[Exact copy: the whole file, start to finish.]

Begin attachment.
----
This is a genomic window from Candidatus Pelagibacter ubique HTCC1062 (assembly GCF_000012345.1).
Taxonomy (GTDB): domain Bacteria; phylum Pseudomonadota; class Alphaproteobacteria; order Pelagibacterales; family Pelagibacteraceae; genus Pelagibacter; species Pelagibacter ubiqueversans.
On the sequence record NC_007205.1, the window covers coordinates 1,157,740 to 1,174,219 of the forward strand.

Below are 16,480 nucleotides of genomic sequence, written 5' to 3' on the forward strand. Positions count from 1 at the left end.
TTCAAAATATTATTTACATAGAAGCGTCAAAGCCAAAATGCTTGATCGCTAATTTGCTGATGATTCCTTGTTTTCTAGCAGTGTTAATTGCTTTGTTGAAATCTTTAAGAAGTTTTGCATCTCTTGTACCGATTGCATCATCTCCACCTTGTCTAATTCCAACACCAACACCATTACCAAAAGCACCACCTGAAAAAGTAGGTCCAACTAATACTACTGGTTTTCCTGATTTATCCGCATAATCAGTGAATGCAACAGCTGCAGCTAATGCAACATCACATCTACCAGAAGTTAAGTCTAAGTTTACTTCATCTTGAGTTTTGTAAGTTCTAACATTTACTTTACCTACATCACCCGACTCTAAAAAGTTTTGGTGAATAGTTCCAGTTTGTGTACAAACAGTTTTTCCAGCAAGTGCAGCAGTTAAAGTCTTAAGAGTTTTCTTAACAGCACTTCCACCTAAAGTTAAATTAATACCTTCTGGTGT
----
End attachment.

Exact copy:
This is a genomic window from Candidatus Pelagibacter ubique HTCC1062 (assembly GCF_000012345.1).
Taxonomy (GTDB): domain Bacteria; phylum Pseudomonadota; class Alphaproteobacteria; order Pelagibacterales; family Pelagibacteraceae; genus Pelagibacter; species Pelagibacter ubiqueversans.
On the sequence record NC_007205.1, the window covers coordinates 1,157,740 to 1,174,219 of the forward strand.

Below are 16,480 nucleotides of genomic sequence, written 5' to 3' on the forward strand. Positions count from 1 at the left end.
TTCAAAATATTATTTACATAGAAGCGTCAAAGCCAAAATGCTTGATCGCTAATTTGCTGATGATTCCTTGTTTTCTAGCAGTGTTAATTGCTTTGTTGAAATCTTTAAGAAGTTTTGCATCTCTTGTACCGATTGCATCATCTCCACCTTGTCTAATTCCAACACCAACACCATTACCAAAAGCACCACCTGAAAAAGTAGGTCCAACTAATACTACTGGTTTTCCTGATTTATCCGCATAATCAGTGAATGCAACAGCTGCAGCTAATGCAACATCACATCTACCAGAAGTTAAGTCTAAGTTTACTTCATCTTGAGTTTTGTAAGTTCTAACATTTACTTTACCTACATCACCCGACTCTAAAAAGTTTTGGTGAATAGTTCCAGTTTGTGTACAAACAGTTTTTCCAGCAAGTGCAGCAGTTAAAGTCTTAAGAGTTTTCTTAACAGCACTTCCACCTAAAGTTAAATTAATACCTTCTGGTGT